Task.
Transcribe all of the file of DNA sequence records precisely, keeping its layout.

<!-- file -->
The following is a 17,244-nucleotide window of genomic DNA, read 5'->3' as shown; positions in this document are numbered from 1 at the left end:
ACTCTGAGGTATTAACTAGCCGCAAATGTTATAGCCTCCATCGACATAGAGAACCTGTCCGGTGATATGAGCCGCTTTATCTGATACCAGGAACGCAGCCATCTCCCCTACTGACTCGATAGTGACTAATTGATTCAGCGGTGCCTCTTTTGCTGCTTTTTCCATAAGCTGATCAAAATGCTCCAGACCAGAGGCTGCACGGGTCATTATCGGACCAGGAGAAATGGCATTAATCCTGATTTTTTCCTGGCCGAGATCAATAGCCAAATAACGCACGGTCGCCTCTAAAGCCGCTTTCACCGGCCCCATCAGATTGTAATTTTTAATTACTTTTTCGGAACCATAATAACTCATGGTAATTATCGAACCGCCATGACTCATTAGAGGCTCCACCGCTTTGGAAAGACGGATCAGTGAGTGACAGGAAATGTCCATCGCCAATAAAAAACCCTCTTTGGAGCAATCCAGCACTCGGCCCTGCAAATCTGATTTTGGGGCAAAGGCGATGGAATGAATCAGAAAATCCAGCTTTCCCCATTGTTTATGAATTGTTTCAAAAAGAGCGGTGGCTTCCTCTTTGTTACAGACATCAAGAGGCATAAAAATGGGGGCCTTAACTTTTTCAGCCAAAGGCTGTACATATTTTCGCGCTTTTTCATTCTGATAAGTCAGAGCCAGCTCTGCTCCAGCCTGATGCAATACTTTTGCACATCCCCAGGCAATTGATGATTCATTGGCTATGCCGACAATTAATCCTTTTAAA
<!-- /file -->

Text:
The following is a 17,244-nucleotide window of genomic DNA, read 5'->3' as shown; positions in this document are numbered from 1 at the left end:
ACTCTGAGGTATTAACTAGCCGCAAATGTTATAGCCTCCATCGACATAGAGAACCTGTCCGGTGATATGAGCCGCTTTATCTGATACCAGGAACGCAGCCATCTCCCCTACTGACTCGATAGTGACTAATTGATTCAGCGGTGCCTCTTTTGCTGCTTTTTCCATAAGCTGATCAAAATGCTCCAGACCAGAGGCTGCACGGGTCATTATCGGACCAGGAGAAATGGCATTAATCCTGATTTTTTCCTGGCCGAGATCAATAGCCAAATAACGCACGGTCGCCTCTAAAGCCGCTTTCACCGGCCCCATCAGATTGTAATTTTTAATTACTTTTTCGGAACCATAATAACTCATGGTAATTATCGAACCGCCATGACTCATTAGAGGCTCCACCGCTTTGGAAAGACGGATCAGTGAGTGACAGGAAATGTCCATCGCCAATAAAAAACCCTCTTTGGAGCAATCCAGCACTCGGCCCTGCAAATCTGATTTTGGGGCAAAGGCGATGGAATGAATCAGAAAATCCAGCTTTCCCCATTGTTTATGAATTGTTTCAAAAAGAGCGGTGGCTTCCTCTTTGTTACAGACATCAAGAGGCATAAAAATGGGGGCCTTAACTTTTTCAGCCAAAGGCTGTACATATTTTCGCGCTTTTTCATTCTGATAAGTCAGAGCCAGCTCTGCTCCAGCCTGATGCAATACTTTTGCACATCCCCAGGCAATTGATGATTCATTGGCTATGCCGACAATTAATCCTTTTAAA